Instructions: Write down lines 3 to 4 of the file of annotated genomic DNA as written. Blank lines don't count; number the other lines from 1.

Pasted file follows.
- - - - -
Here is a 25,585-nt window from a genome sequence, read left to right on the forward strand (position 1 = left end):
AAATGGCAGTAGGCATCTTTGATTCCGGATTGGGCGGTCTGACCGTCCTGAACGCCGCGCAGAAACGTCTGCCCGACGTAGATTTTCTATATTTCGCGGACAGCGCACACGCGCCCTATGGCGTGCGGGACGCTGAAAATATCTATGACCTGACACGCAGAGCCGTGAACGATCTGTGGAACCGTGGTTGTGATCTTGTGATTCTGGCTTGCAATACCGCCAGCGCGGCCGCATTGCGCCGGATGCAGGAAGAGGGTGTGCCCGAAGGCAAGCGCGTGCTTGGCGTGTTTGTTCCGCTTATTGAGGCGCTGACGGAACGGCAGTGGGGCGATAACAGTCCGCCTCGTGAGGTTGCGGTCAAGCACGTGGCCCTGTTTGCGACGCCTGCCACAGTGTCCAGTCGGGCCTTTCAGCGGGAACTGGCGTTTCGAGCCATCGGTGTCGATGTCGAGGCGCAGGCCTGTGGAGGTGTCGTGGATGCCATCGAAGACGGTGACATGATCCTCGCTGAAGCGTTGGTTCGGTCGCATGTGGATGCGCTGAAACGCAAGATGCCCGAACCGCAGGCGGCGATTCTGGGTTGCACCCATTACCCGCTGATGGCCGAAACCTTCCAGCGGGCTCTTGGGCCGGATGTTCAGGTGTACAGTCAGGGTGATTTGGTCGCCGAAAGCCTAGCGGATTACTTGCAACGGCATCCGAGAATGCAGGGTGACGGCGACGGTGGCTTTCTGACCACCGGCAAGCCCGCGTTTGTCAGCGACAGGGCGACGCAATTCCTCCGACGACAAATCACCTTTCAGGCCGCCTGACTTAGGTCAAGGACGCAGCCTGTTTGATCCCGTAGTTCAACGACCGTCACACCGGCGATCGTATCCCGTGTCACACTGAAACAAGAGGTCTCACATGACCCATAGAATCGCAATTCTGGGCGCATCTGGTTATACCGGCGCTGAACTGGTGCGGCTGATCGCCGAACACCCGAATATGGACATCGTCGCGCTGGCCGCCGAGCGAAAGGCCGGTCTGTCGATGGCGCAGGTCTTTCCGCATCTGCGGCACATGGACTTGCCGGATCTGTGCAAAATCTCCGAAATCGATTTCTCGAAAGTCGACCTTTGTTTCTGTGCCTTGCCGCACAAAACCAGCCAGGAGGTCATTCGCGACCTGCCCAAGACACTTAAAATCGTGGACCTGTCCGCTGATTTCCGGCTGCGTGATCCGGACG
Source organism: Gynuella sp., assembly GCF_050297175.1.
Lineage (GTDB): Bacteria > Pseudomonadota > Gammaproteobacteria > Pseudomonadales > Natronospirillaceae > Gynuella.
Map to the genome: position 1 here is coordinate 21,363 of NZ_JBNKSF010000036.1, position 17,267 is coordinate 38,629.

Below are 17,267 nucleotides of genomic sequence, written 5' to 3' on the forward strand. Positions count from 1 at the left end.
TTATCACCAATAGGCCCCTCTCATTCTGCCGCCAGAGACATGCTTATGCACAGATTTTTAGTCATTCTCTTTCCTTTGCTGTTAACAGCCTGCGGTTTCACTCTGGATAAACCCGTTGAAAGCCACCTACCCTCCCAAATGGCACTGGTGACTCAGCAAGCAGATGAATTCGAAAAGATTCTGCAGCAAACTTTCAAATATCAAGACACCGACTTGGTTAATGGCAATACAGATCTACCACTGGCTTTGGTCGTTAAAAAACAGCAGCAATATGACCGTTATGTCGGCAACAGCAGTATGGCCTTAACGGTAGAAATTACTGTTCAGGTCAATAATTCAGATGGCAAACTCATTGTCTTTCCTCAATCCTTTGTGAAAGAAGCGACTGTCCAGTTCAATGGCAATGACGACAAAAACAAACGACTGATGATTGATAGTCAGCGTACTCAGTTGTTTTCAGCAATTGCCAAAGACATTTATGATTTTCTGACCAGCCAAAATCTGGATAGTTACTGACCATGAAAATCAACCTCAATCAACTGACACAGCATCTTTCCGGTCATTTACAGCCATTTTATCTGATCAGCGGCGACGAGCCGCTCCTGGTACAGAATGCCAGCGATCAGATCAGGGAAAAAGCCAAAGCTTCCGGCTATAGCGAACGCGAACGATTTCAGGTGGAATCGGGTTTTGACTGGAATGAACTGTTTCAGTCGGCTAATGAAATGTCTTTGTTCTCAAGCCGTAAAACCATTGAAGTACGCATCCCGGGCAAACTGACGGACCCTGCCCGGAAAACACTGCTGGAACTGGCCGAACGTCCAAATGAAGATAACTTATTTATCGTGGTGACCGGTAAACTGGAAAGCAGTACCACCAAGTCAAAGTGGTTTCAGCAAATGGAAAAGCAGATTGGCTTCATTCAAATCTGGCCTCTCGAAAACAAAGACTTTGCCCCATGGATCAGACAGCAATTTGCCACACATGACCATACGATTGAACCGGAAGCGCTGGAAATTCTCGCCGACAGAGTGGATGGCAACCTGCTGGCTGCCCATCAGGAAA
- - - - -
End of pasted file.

Source organism: Gynuella sp., assembly GCF_050297175.1.
Lineage (GTDB): Bacteria > Pseudomonadota > Gammaproteobacteria > Pseudomonadales > Natronospirillaceae > Gynuella.